Is the Republican Party finally starting to part with Donald Trump?
At first glance, the attempt to convict the former US president for inciting the uprising in the Capitol on January 6th fell short of the required two-thirds majority in the Senate with 10 votes. And it’s still largely Trump’s party: one of the seven Republican senators who voted for conviction, Bill Cassidy of Louisiana, has already been criticized by his state’s Republicans.
But judging the impeachment process on Saturday just by the headline that Trump was acquitted misses the big picture. The 57:43 result is, in fact, the most bipartisan vote in US history, making it much harder for Trump or his supporters to call the impeachment process purely partisan or unilateral. And while minority leader Mitch McConnell himself voted for acquittal – believing it was unconstitutional to indict someone who was no longer in office – he later devastated Trump for a “shameful breach of duty,” one in the Excoriation contained in files may encourage future civil proceedings against the former president.
An increasing rejection of Trump and the contrast with the more one-sided impeachment result of last year could make a difference in the eyes of the world. Even after the inauguration of President Joe Biden, a committed internationalist, on January 20, many American allies fear a return of so-called Trumpism – the virulent unilateralism, jingoism and neo-isolationism that marked Trump’s four-year term and defined the party.
Now an internecine battle for the future of the party could arise, which could affect how Republicans see the world and how they deal with foreign policy.
On one side are wild Trump loyalists like former Secretary of State Mike Pompeo and Senator Josh Hawley, both of whom are seen as potential presidential candidates in 2024. On the flip side are McConnell, still one of the most powerful Republicans in the country, and Wyoming Rep Liz Cheney, another potential presidential candidate who stunned the Conservatives when she voted for Trump’s impeachment and still managed to keep a party leadership position. Somewhere in the middle, but in the direction of a break with Trump, the former United Nations Ambassador Nikki Haley, who is also set to vie for the nomination for 2024, is leaning.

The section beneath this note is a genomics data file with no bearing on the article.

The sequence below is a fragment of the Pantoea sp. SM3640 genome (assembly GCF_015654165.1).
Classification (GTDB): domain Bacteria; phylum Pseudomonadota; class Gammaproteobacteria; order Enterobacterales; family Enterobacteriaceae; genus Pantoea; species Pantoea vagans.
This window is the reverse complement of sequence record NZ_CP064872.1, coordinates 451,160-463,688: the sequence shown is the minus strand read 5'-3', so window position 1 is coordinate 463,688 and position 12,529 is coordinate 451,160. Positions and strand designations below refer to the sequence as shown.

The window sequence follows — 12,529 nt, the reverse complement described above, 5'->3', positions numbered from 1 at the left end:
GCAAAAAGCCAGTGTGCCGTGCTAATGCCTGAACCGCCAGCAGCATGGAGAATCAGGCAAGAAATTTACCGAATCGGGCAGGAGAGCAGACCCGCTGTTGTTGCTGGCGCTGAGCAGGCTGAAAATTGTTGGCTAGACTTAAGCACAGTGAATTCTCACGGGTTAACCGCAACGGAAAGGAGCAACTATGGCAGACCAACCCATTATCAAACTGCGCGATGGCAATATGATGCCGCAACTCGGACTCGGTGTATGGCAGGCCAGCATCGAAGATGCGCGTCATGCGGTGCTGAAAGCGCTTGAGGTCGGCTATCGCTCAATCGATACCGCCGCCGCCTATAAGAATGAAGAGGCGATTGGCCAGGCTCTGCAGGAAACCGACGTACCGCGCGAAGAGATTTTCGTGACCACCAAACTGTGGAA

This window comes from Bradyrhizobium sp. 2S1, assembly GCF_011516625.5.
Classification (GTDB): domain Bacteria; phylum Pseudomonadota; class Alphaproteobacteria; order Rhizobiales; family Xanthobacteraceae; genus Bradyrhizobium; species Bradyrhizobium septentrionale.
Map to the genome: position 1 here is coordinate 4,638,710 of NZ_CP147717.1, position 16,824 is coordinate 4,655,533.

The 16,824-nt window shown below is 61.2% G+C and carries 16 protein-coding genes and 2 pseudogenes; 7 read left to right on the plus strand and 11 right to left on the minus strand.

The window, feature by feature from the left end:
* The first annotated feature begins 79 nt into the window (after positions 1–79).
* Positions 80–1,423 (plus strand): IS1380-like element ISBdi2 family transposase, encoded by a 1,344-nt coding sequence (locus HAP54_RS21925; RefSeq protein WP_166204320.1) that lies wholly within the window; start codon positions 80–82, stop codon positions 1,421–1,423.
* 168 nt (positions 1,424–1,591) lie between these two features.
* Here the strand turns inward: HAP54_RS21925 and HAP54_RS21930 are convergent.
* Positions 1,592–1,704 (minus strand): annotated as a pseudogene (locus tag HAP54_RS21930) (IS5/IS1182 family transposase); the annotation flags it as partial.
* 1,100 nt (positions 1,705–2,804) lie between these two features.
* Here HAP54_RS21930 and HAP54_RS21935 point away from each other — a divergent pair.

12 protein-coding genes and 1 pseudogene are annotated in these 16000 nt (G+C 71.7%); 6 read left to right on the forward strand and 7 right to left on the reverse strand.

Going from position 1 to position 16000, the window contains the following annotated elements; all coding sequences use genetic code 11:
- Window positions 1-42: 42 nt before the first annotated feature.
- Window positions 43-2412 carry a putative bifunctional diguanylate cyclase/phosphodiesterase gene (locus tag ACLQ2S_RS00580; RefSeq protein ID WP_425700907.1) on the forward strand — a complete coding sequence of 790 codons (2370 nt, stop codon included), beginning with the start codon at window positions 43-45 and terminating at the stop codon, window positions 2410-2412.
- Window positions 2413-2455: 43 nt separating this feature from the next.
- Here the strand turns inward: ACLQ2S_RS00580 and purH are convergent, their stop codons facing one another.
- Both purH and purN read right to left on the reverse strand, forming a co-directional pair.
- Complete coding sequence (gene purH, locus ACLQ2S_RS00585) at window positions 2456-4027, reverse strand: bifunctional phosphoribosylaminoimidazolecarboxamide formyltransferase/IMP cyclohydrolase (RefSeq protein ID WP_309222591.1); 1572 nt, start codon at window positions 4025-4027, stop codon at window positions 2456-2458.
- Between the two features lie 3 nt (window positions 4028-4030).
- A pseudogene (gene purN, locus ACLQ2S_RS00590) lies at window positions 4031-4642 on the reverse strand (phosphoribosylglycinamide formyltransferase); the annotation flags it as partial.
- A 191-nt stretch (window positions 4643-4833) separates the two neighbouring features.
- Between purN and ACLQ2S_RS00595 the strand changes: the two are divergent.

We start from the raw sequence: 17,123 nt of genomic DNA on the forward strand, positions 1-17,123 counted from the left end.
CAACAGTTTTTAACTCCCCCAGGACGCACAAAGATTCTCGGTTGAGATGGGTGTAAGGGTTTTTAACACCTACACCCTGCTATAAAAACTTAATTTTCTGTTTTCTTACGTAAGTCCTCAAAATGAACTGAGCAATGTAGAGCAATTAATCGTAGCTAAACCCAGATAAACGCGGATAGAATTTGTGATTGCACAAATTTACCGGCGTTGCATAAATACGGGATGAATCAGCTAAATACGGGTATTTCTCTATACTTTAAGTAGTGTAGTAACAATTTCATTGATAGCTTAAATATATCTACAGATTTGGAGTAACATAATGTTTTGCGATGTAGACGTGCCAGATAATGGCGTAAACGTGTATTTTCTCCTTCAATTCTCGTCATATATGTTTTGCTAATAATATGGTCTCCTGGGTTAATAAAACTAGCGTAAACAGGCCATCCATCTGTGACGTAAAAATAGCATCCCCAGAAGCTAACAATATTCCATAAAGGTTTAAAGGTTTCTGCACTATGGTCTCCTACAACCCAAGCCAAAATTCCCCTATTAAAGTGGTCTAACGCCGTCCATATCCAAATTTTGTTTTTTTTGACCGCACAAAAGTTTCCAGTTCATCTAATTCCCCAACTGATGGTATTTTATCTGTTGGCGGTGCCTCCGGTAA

Haley, a former loyalist who stood up for Trump, said in a recent interview with Politico that she was “disgusted” by his behavior in connection with the January 6 riots, particularly his victimization of Mike Pence, after the then vice-president agreed to confirm Biden’s election victory.
“I think he will find himself further and further isolated,” said Haley. “I think his business is suffering right now. I think he has lost whatever political viability he would have. “
McConnell’s words on Saturday could have the most lasting impact. The Senate minority leader may have seen it both ways – voting for acquittal while criticizing Trump – but his testimony in the Senate suggests that the touchstone of Republicans’ success is no longer just the one closest to Trump’s line comes. “He hasn’t gotten away with anything – not yet,” McConnell said, making it clear that the former president is still facing criminal and civil prosecution for his acts. Trump has reportedly raised concerns about being charged and is not under criminal investigation in Georgia for his efforts to overturn the elections Mention criminal investigations by the Manhattan District Attorney Cyrus Vance Jr. and the New York Attorney General into his business.